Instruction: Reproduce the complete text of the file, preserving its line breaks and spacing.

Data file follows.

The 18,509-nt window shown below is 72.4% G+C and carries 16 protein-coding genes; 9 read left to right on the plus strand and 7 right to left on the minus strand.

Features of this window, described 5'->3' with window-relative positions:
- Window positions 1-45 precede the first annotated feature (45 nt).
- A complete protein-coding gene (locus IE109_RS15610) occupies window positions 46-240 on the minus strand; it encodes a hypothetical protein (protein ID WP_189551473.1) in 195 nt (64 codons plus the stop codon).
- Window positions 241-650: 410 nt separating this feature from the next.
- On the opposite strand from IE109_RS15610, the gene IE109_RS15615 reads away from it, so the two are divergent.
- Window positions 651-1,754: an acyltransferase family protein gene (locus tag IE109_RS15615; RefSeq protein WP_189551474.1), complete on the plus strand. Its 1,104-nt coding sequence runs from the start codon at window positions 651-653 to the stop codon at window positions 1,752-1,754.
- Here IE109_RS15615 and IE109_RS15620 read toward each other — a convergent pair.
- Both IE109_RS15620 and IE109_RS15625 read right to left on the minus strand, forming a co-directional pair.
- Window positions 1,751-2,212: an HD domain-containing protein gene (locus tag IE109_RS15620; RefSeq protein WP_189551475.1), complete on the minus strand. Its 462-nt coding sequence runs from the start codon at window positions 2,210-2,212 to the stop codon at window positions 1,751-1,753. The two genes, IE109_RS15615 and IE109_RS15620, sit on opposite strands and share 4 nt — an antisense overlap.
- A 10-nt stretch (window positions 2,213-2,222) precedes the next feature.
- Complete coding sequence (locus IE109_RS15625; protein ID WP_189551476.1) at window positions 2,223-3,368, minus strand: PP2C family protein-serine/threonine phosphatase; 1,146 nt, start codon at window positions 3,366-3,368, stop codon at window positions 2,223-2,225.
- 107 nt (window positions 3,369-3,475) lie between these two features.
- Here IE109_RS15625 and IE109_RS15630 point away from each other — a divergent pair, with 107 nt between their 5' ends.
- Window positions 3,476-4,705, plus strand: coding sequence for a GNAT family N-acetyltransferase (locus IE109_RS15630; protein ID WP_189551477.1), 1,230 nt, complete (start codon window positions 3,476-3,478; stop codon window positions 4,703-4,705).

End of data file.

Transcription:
The 18,509-nt window shown below is 72.4% G+C and carries 16 protein-coding genes; 9 read left to right on the plus strand and 7 right to left on the minus strand.

Features of this window, described 5'->3' with window-relative positions:
- Window positions 1-45 precede the first annotated feature (45 nt).
- A complete protein-coding gene (locus IE109_RS15610) occupies window positions 46-240 on the minus strand; it encodes a hypothetical protein (protein ID WP_189551473.1) in 195 nt (64 codons plus the stop codon).
- Window positions 241-650: 410 nt separating this feature from the next.
- On the opposite strand from IE109_RS15610, the gene IE109_RS15615 reads away from it, so the two are divergent.
- Window positions 651-1,754: an acyltransferase family protein gene (locus tag IE109_RS15615; RefSeq protein WP_189551474.1), complete on the plus strand. Its 1,104-nt coding sequence runs from the start codon at window positions 651-653 to the stop codon at window positions 1,752-1,754.
- Here IE109_RS15615 and IE109_RS15620 read toward each other — a convergent pair.
- Both IE109_RS15620 and IE109_RS15625 read right to left on the minus strand, forming a co-directional pair.
- Window positions 1,751-2,212: an HD domain-containing protein gene (locus tag IE109_RS15620; RefSeq protein WP_189551475.1), complete on the minus strand. Its 462-nt coding sequence runs from the start codon at window positions 2,210-2,212 to the stop codon at window positions 1,751-1,753. The two genes, IE109_RS15615 and IE109_RS15620, sit on opposite strands and share 4 nt — an antisense overlap.
- A 10-nt stretch (window positions 2,213-2,222) precedes the next feature.
- Complete coding sequence (locus IE109_RS15625; protein ID WP_189551476.1) at window positions 2,223-3,368, minus strand: PP2C family protein-serine/threonine phosphatase; 1,146 nt, start codon at window positions 3,366-3,368, stop codon at window positions 2,223-2,225.
- 107 nt (window positions 3,369-3,475) lie between these two features.
- Here IE109_RS15625 and IE109_RS15630 point away from each other — a divergent pair, with 107 nt between their 5' ends.
- Window positions 3,476-4,705, plus strand: coding sequence for a GNAT family N-acetyltransferase (locus IE109_RS15630; protein ID WP_189551477.1), 1,230 nt, complete (start codon window positions 3,476-3,478; stop codon window positions 4,703-4,705).